Structural Integration works with fascia to improve our alignment and capacity.

Fascia is the connective tissue membrane that wraps around our bones, muscles, nerves and organs and holds everything in place.

Fascia holds the patterns we have adopted both emotionally and physically to get along in our lives, and the structure of our bodies reflects this. Both physical and emotional injuries can be 'held' in the body, in habits of attitude, posture and movement (or lack of it) and the fascia can become adhered, dehydrated, thickened and less functional. Gently releasing and reshaping the fascia and bringing movement, circulation and awareness to these areas of the body can improve our physical options and increase our emotional bandwidth and resilience.

When the body is out of alignment, gravity takes its toll more severely and we don't function as well and often become injured and uncomfortable, and this reduces our energy. So, by improving our structure we improve our function, increase our capabilities, have more energy and feel better.

ATSI Structural Integration

Anatomy Trains Structural Integration (formerly KMI) is a series of 12 bodywork sessions working with the fascia to free up constricting patterns with the goal of allowing more freedom of movement and an easier, more efficient relationship to gravity.  The 12-series has a specific recipe, based on the pioneering work of Ida Rolf and Thomas Myers, which is tailored to each individual. The first four sessions deal with the superficial fascia of the body, the next four explore the deeper 'core' structures, and the last four sessions integrate and prepare the body for the future.

ATSI Sessions

The ATSI 12-series starts with a health history so we can get a clear idea of previous trauma to the body, medical status, what you do with your body, what your discomforts are, and what your goals are for the series. Each session begins with a comprehensive body reading and structural assessment and this is integrated with the information you provide with a view towards the goals of the 12-series. We are looking at major features of your structure in terms of balance, symmetry, relationships between different areas of the body, and fascial strain and compression patterns.

ATSI sessions include movement. Standing and walking at intervals during the session allows you to feel the effects of the work in your body and lets us observe gait and movement. You also move your body to participate in the work we do. Chronic restrictions and holding patterns are usually in areas of limited motion. Movement brings the work more deeply into the body and recruits your nervous system to allow your body to organize and make sense of the changes it is experiencing.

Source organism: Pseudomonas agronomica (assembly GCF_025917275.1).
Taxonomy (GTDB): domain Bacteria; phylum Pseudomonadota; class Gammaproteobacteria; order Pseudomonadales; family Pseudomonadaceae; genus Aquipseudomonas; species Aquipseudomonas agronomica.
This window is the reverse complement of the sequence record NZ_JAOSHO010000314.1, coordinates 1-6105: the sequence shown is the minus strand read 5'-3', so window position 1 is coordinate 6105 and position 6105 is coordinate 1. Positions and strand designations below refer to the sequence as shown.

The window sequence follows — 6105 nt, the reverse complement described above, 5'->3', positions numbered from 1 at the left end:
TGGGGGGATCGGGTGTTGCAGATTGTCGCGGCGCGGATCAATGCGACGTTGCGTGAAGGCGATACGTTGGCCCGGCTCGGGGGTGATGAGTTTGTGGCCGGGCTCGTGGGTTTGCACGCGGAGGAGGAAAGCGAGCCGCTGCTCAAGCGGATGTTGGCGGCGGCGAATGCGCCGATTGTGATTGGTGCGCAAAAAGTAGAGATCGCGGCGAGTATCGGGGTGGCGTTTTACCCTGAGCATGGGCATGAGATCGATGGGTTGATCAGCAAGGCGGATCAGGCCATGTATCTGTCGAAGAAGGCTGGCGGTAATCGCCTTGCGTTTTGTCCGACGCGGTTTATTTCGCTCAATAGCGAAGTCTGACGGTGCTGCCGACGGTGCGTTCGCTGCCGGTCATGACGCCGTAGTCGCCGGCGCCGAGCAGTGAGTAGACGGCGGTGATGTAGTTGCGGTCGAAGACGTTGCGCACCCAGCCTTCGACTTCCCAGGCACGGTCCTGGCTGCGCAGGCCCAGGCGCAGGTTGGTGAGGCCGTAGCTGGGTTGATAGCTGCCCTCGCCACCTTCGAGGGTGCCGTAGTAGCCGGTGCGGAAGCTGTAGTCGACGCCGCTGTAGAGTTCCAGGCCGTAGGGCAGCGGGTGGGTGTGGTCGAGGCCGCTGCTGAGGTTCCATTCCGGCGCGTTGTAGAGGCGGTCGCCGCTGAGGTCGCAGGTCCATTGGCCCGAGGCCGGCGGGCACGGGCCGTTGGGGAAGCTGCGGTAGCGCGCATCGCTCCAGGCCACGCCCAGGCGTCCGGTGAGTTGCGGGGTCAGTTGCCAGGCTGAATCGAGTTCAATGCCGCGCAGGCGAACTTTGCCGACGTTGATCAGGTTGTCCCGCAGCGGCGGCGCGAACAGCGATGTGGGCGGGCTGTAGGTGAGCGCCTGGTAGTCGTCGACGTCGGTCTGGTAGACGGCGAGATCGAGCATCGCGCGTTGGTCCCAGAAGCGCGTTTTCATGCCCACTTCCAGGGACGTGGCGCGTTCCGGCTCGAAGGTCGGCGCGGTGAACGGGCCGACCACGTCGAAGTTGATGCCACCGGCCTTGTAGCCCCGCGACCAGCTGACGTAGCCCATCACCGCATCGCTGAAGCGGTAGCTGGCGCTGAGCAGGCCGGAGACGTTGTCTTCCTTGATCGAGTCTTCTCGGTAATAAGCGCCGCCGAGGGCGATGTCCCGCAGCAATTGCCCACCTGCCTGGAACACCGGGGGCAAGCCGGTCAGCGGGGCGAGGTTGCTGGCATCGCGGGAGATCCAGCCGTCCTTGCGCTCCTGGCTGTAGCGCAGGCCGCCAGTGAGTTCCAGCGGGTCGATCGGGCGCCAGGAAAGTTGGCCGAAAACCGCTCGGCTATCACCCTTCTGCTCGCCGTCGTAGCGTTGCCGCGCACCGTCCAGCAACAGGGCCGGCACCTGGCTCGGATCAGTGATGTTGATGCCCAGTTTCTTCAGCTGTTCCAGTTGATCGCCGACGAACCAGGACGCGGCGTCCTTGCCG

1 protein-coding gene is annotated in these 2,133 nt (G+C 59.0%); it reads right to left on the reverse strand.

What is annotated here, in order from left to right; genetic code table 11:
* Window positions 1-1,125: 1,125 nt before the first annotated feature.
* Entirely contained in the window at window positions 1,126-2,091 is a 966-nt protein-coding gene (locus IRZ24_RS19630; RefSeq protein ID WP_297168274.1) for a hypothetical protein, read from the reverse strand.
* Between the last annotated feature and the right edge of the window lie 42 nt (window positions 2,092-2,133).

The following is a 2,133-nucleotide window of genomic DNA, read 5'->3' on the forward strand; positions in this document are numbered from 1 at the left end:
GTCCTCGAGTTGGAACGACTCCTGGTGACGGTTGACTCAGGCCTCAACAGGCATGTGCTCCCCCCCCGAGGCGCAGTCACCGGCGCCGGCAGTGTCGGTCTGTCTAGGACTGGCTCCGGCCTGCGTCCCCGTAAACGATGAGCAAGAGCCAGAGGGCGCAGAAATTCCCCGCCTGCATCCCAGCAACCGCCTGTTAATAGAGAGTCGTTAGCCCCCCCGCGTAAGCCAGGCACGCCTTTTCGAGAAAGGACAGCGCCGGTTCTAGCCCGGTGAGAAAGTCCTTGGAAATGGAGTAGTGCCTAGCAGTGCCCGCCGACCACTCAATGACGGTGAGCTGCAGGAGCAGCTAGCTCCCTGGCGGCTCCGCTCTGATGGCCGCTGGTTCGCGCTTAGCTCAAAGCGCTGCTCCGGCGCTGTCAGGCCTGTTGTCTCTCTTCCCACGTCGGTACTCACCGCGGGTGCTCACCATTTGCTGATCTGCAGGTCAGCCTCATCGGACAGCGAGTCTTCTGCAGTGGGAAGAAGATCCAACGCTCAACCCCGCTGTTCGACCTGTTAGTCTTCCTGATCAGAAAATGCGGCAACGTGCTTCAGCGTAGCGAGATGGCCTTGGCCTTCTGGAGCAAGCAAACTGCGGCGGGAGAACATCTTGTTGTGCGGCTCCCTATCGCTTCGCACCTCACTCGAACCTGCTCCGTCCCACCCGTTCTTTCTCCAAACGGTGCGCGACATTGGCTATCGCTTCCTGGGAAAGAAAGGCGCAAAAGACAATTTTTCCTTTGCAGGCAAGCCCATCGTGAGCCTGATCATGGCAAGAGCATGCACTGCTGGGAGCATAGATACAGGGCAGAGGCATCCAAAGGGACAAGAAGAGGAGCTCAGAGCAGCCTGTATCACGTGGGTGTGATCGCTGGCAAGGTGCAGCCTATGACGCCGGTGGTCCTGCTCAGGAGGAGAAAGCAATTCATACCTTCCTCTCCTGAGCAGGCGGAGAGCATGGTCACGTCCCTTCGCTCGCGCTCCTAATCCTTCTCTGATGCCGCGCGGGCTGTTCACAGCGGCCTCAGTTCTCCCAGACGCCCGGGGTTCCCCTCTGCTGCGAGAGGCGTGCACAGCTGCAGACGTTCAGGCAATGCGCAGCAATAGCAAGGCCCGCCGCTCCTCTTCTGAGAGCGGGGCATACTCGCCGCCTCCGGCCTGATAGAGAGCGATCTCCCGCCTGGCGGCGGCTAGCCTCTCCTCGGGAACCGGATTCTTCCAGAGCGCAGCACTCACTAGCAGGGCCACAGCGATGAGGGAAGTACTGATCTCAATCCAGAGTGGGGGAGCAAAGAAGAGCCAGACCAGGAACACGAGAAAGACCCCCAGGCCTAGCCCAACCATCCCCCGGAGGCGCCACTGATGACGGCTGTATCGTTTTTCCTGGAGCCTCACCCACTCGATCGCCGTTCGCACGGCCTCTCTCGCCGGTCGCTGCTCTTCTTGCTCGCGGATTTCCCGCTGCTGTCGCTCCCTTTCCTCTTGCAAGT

What to wear

Due to the movement component of this work, please wear underwear or minimal sportswear that you will be comfortable in for the session. For women, normal bras are usually better than jog bras (which cover too much of the upper back), and briefs or small shorts or two-piece swimsuits are fine. For men, briefs, swimming trunks or short boxers are fine. Please, no Lycra or long, tight shorts. We need to observe and contact as much of the body as possible while respecting your modesty and comfort level.

How does it feel and what about pain?

In the early days, Rolfing had a reputation for being very painful: often life-transforming but brutal. Much has been learned since then and Structural Integration techniques have changed. Practitioners differ in their intensity and how they work with clients. The way I like to work with people is to keep the communication lines open and find what works for each person. Sometimes intensity is good and sometimes it works better to back off and go more gently. I have found the best results when I meet the tissue where it will move fluidly - where the fascia 'flows' - and those of you who have felt this will know what I mean. It's kind of an amazing feeling... There's no point in forcing anything. You find what will move and work with it, and then things open up and you get more movement.

How does SI differ from massage?

Structural Integration is really a partnership between therapist and client where we both work together to free up and integrate your body. It is more participatory and involves more movement than the typical massage model, where folks often lie passively under a sheet on the table to receive massage. The primary goal is to organize the structure of the body, and this is best done with your awareness, breath and conscious movement. Although fascial work can be deeply relaxing, relaxation is not the goal of our sessions; in fact people often feel more energized after a Structural Integration session than after a massage.

Likewise, whereas massage sessions often focus on local areas of pain and stiffness, the goal of SI sessions is to integrate your body rather than just focus on the area which is hurting. Pain is often caused by fascial restrictions in other areas of the body. So we are addressing the chronic strain patterns which, in the long run, can reduce musculoskeletal pain.